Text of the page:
This is a problem which can be best solved by improving the client's data about the behavior of its user(s). In my case, I primarily send emails with attachments to people I know. That'll usually be email addresses that have previously been used and they'll often be stored in my address book.
Some people more commonly send attached files to people they don't know, haven't emailed, and may never email again. For example, someone who's unemployed might send lots of resumes.
I'm a very novice programmer, so I'm sure this isn't the most elegant solution... but I'd begin tracking every email which went out with an attachment and start looking for patterns.
If every email to firstname.lastname@example.org contains an attachment and then I try to send one without an attachment, it'd make sense to ask me if that was intentional. If 95% of my emails to email@example.com don't have an attachment but every email on Friday at 5pm has one, it'd make sense to ask me on Friday at 5pm and not otherwise.
I don't know of an email client which has this functionality or even a plugin that does it. However, I haven't spent much time searching... it'd be worth looking around to see whether one already exists.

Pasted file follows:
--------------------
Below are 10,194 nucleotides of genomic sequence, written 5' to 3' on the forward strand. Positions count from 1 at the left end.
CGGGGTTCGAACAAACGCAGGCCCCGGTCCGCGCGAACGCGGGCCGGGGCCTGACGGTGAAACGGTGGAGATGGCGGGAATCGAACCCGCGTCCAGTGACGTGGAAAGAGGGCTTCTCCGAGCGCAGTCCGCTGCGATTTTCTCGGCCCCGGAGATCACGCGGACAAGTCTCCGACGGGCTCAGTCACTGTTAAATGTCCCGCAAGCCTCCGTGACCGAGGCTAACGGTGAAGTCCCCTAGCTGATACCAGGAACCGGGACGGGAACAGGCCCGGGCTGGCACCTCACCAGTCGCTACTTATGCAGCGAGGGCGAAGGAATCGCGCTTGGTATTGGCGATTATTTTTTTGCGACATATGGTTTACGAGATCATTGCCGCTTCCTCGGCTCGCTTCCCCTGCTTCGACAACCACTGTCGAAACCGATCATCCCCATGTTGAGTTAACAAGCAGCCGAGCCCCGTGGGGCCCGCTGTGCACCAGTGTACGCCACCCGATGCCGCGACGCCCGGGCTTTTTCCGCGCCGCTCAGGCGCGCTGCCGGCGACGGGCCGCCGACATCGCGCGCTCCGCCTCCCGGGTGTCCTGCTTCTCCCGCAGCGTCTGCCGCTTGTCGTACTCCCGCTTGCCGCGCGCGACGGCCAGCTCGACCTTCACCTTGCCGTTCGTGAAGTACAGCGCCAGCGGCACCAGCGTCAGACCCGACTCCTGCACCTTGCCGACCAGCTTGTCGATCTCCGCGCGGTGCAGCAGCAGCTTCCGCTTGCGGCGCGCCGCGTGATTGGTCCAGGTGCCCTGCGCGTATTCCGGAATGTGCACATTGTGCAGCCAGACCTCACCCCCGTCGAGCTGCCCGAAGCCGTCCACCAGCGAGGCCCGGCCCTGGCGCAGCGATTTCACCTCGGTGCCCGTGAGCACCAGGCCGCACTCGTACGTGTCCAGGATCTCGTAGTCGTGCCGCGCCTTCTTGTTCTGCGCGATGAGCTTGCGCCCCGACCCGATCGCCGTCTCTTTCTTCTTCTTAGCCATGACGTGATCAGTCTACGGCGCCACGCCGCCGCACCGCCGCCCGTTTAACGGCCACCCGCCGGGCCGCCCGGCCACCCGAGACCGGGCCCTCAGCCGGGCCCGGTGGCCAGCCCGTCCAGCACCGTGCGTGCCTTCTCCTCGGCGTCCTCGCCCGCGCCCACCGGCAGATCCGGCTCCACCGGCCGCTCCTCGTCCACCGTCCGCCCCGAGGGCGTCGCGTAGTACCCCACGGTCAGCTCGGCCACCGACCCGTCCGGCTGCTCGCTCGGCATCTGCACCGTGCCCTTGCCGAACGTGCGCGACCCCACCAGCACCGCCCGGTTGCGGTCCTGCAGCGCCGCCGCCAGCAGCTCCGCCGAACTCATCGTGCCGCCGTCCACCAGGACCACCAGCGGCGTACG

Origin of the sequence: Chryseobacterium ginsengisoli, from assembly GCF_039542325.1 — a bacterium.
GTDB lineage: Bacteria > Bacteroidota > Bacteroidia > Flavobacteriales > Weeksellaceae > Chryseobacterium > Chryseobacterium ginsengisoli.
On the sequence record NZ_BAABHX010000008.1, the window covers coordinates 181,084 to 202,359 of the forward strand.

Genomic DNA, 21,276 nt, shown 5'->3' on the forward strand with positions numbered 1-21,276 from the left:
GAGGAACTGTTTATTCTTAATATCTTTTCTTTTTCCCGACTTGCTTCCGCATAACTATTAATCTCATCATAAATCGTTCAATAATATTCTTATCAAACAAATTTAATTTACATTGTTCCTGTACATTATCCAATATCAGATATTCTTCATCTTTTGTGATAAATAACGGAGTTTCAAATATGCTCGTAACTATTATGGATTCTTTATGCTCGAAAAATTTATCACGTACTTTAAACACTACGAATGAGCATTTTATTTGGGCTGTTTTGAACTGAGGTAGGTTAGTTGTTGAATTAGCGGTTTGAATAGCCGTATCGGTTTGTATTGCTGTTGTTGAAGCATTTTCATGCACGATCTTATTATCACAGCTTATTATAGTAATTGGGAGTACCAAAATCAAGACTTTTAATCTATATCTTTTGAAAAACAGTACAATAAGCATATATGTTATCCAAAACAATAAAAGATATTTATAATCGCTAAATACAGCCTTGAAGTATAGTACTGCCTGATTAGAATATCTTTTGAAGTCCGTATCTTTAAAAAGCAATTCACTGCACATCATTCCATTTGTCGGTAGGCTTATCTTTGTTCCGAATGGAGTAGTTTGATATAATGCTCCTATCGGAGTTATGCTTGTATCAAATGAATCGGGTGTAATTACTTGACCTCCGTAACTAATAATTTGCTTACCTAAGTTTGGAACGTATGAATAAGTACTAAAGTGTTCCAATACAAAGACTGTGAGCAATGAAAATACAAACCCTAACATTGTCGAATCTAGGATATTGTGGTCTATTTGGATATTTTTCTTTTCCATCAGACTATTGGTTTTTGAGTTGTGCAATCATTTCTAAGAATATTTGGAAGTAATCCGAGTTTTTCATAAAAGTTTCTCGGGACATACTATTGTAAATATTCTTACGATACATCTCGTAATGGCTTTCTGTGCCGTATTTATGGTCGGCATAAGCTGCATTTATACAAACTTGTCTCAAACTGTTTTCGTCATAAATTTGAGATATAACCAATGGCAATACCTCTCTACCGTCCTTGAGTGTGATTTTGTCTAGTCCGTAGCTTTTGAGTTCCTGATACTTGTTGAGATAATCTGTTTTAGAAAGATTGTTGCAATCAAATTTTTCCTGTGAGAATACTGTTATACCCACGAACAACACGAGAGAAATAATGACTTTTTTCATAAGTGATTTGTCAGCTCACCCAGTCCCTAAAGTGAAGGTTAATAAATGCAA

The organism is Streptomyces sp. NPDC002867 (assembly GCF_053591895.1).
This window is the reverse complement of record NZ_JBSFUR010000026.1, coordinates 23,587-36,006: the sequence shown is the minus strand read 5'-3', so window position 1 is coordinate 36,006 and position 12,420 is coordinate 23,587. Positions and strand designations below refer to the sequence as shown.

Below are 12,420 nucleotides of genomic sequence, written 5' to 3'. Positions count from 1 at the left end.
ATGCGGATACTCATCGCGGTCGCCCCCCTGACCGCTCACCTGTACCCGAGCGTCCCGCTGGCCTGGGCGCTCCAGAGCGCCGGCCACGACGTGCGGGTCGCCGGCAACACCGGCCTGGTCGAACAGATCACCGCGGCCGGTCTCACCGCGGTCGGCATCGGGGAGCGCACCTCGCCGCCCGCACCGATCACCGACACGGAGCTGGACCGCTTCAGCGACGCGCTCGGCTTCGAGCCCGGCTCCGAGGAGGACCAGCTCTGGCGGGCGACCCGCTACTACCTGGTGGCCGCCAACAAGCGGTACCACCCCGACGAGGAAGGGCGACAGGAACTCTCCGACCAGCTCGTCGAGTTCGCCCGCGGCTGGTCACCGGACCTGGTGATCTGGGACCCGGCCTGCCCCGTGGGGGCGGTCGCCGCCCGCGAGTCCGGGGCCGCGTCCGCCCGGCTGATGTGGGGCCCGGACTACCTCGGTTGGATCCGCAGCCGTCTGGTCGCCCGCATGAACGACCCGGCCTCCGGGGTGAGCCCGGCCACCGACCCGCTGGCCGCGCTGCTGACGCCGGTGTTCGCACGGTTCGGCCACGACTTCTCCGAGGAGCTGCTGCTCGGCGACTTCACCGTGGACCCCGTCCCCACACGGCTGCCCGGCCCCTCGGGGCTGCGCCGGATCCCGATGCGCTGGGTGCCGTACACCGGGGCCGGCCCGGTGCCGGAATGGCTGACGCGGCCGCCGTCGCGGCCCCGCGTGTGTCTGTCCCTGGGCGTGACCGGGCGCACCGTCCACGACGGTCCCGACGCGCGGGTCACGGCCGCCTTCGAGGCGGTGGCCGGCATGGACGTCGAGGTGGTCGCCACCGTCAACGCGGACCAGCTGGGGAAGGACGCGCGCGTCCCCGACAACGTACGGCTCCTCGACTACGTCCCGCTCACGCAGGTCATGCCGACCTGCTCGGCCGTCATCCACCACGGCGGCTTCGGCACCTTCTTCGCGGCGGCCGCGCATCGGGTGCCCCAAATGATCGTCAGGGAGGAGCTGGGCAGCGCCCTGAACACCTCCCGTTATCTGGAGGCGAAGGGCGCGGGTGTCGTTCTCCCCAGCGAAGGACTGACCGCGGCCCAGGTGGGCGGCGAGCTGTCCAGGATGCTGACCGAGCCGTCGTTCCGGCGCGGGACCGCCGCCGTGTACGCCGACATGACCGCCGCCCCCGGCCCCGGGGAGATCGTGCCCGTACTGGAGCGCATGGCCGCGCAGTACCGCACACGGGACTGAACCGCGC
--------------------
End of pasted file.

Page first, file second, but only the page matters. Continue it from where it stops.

I don't think the compose screen is typically the main culprit, though... I think it's more that it's easier to remember things that you do routinely. Unless the majority of the emails you send include attachments, your routine is to quickly hit send or a keyboard shortcut. Visually emphasizing the method to send an attachment would be annoying for most users because more emails are sent without attachments than with attachments.
You could subtly change the display based on whether you expect the user to send or not send an attachment. However, the advantage of asking them directly "Did you mean to send an attachment?" is that it provides more information that can be used to improve future guesses.